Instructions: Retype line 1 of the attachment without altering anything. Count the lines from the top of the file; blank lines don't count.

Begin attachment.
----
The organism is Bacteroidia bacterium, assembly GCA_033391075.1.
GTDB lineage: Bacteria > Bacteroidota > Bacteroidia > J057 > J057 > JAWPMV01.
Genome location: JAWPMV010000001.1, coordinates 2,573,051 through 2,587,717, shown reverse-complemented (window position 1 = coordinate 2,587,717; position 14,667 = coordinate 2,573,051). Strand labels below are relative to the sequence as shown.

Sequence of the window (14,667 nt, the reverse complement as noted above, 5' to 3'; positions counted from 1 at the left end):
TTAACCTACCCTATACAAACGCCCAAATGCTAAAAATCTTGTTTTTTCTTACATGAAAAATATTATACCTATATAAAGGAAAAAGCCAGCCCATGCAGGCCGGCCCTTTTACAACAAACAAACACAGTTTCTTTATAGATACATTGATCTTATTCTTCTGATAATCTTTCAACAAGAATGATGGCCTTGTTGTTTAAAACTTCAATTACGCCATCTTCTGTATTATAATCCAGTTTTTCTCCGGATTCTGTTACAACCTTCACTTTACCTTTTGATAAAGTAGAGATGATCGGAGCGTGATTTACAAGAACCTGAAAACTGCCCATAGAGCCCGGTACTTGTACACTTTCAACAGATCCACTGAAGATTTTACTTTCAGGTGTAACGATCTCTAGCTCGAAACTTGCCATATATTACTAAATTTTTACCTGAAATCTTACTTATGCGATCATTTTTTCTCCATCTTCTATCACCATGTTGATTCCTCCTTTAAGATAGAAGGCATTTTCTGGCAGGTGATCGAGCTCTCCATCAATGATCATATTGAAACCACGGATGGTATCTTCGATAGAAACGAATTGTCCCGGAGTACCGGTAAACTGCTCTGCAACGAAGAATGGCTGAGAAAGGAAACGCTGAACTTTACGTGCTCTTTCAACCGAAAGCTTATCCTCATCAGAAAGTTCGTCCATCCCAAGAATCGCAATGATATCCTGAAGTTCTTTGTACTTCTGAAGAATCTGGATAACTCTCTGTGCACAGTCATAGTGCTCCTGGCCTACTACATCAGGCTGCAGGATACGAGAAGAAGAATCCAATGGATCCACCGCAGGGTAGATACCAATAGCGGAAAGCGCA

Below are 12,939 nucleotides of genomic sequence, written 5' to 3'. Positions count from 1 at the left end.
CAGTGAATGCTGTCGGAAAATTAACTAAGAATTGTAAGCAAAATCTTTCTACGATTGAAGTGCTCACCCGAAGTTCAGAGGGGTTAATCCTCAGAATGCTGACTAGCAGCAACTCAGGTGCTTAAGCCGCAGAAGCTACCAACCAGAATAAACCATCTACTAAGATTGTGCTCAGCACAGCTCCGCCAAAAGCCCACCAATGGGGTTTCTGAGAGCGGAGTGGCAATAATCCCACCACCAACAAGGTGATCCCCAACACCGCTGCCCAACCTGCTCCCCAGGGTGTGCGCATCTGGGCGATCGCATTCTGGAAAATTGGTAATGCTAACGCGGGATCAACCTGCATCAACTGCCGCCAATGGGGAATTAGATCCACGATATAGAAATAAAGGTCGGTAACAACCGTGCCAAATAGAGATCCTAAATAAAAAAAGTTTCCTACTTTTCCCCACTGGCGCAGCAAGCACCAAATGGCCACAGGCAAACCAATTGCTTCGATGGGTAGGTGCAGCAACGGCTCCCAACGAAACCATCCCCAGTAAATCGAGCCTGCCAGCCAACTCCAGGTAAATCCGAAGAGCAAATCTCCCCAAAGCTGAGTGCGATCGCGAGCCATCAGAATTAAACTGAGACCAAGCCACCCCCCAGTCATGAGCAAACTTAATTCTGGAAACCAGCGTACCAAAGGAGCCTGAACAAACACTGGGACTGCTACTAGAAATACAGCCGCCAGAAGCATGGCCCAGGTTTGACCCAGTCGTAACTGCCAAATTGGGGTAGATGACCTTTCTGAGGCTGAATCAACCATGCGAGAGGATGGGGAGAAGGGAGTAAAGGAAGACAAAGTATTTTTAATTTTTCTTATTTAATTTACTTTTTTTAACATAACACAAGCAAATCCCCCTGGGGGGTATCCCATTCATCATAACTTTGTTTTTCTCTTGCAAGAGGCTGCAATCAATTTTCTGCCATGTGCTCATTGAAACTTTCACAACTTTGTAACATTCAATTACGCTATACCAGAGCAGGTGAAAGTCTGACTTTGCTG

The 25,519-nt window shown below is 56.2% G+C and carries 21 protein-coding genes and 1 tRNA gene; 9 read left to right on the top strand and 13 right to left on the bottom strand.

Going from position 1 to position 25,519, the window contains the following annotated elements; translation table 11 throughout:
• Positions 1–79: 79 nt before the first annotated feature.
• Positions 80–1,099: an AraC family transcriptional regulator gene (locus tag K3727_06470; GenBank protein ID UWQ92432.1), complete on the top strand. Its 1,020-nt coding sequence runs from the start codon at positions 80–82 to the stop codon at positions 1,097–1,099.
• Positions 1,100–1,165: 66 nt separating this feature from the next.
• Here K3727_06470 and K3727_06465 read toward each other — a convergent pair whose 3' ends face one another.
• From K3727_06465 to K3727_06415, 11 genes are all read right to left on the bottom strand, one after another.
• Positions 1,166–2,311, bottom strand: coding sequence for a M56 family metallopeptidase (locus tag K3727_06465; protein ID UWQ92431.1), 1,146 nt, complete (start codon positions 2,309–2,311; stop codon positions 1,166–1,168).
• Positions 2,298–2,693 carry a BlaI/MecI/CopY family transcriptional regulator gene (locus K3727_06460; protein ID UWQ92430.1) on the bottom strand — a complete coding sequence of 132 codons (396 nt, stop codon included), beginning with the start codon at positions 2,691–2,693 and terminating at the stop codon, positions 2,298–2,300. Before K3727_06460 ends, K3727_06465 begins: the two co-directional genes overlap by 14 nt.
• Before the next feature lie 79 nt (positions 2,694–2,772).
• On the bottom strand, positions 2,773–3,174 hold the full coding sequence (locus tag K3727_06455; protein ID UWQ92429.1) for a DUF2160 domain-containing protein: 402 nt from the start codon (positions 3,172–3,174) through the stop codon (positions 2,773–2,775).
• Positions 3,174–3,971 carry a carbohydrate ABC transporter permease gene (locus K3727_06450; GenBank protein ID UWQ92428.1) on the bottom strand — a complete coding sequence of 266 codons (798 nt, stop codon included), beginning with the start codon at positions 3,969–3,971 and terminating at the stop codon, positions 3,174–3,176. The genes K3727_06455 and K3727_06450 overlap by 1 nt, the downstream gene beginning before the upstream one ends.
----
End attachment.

The organism is Bacteroidia bacterium, assembly GCA_033391075.1.